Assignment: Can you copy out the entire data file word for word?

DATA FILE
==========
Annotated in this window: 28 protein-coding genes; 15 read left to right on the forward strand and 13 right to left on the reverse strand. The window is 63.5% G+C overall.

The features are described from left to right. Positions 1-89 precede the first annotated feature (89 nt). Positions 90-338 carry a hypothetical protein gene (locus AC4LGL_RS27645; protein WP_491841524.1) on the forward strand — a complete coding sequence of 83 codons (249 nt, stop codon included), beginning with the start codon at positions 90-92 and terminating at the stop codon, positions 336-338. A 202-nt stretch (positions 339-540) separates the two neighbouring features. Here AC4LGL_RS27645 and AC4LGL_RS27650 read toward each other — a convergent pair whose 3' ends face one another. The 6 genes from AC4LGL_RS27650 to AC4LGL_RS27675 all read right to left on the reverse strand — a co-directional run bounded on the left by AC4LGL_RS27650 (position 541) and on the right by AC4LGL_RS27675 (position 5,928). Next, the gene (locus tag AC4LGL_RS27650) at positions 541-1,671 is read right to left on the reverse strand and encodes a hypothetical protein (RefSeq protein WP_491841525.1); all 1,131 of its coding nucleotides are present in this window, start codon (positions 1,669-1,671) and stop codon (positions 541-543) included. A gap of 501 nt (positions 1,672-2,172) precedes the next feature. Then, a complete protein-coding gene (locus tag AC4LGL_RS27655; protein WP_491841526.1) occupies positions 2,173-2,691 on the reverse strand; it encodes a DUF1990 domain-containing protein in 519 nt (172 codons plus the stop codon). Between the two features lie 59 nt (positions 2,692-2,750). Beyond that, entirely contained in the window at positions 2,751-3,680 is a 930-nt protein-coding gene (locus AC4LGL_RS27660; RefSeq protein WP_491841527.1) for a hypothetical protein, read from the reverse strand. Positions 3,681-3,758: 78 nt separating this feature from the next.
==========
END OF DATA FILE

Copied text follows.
Annotated in this window: 28 protein-coding genes; 15 read left to right on the forward strand and 13 right to left on the reverse strand. The window is 63.5% G+C overall.

The features are described from left to right. Positions 1-89 precede the first annotated feature (89 nt). Positions 90-338 carry a hypothetical protein gene (locus AC4LGL_RS27645; protein WP_491841524.1) on the forward strand — a complete coding sequence of 83 codons (249 nt, stop codon included), beginning with the start codon at positions 90-92 and terminating at the stop codon, positions 336-338. A 202-nt stretch (positions 339-540) separates the two neighbouring features. Here AC4LGL_RS27645 and AC4LGL_RS27650 read toward each other — a convergent pair whose 3' ends face one another. The 6 genes from AC4LGL_RS27650 to AC4LGL_RS27675 all read right to left on the reverse strand — a co-directional run bounded on the left by AC4LGL_RS27650 (position 541) and on the right by AC4LGL_RS27675 (position 5,928). Next, the gene (locus tag AC4LGL_RS27650) at positions 541-1,671 is read right to left on the reverse strand and encodes a hypothetical protein (RefSeq protein WP_491841525.1); all 1,131 of its coding nucleotides are present in this window, start codon (positions 1,669-1,671) and stop codon (positions 541-543) included. A gap of 501 nt (positions 1,672-2,172) precedes the next feature. Then, a complete protein-coding gene (locus tag AC4LGL_RS27655; protein WP_491841526.1) occupies positions 2,173-2,691 on the reverse strand; it encodes a DUF1990 domain-containing protein in 519 nt (172 codons plus the stop codon). Between the two features lie 59 nt (positions 2,692-2,750). Beyond that, entirely contained in the window at positions 2,751-3,680 is a 930-nt protein-coding gene (locus AC4LGL_RS27660; RefSeq protein WP_491841527.1) for a hypothetical protein, read from the reverse strand. Positions 3,681-3,758: 78 nt separating this feature from the next.